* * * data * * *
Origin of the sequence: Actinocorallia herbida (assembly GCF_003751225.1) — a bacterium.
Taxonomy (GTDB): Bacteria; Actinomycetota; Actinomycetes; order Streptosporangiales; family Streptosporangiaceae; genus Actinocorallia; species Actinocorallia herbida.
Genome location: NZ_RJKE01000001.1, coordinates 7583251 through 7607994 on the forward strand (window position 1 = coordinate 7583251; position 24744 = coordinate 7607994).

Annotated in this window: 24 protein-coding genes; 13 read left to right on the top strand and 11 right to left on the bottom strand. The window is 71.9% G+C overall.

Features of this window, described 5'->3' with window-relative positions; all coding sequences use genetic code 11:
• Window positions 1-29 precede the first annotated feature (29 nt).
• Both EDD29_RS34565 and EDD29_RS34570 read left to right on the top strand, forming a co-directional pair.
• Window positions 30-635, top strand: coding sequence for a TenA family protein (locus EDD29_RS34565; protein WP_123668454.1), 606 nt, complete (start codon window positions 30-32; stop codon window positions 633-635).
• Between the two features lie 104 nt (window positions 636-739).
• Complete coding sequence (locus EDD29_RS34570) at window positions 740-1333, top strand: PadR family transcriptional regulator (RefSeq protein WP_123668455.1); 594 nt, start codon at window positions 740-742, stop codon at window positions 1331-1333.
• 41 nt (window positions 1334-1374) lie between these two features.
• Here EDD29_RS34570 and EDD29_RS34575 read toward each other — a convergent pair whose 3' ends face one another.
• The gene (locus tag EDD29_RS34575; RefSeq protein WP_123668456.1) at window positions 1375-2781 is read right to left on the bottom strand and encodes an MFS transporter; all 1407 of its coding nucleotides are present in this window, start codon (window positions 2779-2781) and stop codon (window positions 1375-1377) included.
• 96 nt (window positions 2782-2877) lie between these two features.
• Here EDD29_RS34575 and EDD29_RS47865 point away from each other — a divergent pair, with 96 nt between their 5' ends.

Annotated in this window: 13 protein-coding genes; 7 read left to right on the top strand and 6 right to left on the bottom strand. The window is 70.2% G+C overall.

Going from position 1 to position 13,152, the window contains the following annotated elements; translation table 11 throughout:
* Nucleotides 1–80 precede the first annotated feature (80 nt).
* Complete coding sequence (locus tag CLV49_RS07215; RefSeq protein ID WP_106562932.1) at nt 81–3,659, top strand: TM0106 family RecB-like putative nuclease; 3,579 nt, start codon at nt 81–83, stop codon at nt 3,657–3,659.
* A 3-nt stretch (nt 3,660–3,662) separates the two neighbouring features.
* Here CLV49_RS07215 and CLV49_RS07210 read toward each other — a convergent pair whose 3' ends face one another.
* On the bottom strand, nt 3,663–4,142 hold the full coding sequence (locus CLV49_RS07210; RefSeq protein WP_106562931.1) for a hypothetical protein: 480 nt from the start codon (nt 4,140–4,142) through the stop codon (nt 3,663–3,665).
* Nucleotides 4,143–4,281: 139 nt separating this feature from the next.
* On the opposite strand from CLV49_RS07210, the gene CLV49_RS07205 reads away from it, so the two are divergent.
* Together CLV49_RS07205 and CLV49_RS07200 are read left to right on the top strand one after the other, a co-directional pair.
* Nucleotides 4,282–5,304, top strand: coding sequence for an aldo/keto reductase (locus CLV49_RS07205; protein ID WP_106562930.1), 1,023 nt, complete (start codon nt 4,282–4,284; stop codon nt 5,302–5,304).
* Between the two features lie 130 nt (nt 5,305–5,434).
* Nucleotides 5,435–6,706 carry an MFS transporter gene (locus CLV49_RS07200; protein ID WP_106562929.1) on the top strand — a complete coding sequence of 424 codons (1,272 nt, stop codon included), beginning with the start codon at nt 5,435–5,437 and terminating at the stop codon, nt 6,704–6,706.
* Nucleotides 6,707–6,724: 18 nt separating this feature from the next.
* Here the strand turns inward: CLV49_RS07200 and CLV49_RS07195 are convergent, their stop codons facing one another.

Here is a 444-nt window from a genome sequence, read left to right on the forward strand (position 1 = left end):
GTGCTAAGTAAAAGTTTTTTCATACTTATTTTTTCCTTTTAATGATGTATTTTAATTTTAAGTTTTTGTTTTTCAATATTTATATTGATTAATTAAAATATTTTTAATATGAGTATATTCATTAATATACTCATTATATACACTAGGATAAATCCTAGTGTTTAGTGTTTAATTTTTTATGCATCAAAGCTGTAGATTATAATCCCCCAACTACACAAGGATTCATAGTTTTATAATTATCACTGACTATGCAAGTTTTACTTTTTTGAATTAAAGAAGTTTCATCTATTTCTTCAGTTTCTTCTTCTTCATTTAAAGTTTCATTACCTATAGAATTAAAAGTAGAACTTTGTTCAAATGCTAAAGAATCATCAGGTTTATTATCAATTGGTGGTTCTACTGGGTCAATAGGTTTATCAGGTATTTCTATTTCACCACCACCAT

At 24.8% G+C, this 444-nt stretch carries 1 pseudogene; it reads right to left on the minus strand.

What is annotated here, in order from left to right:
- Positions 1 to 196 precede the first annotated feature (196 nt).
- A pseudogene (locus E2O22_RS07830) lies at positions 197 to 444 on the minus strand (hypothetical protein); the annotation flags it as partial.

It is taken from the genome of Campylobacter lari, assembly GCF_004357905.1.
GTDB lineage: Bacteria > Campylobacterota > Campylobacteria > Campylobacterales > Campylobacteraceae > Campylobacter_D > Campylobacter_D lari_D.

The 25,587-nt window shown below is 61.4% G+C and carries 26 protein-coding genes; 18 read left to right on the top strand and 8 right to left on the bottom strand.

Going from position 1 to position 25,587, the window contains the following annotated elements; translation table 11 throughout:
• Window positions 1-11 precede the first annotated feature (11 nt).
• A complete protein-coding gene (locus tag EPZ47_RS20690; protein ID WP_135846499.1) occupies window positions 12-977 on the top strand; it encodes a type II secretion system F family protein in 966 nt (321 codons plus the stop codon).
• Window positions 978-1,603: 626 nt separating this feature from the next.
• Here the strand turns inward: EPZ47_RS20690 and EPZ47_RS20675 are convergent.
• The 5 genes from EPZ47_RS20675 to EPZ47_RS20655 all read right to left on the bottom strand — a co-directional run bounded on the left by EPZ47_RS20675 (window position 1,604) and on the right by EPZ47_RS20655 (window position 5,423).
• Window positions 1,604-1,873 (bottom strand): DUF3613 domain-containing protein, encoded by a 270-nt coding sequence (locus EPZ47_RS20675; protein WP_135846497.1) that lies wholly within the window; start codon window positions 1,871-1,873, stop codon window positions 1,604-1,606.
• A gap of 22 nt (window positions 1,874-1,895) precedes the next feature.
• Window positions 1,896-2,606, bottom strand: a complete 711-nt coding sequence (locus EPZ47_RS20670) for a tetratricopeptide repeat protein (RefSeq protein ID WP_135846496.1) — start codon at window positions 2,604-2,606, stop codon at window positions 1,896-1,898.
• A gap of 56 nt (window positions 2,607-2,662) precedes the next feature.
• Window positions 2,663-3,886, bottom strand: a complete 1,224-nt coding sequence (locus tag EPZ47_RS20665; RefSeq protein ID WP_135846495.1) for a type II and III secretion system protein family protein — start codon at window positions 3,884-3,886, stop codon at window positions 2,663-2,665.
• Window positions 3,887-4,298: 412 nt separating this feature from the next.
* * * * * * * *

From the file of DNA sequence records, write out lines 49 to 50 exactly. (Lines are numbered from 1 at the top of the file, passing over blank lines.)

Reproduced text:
• A gap of 56 nt (window positions 2,607-2,662) precedes the next feature.
• Window positions 2,663-3,886, bottom strand: a complete 1,224-nt coding sequence (locus tag EPZ47_RS20665; RefSeq protein ID WP_135846495.1) for a type II and III secretion system protein family protein — start codon at window positions 3,884-3,886, stop codon at window positions 2,663-2,665.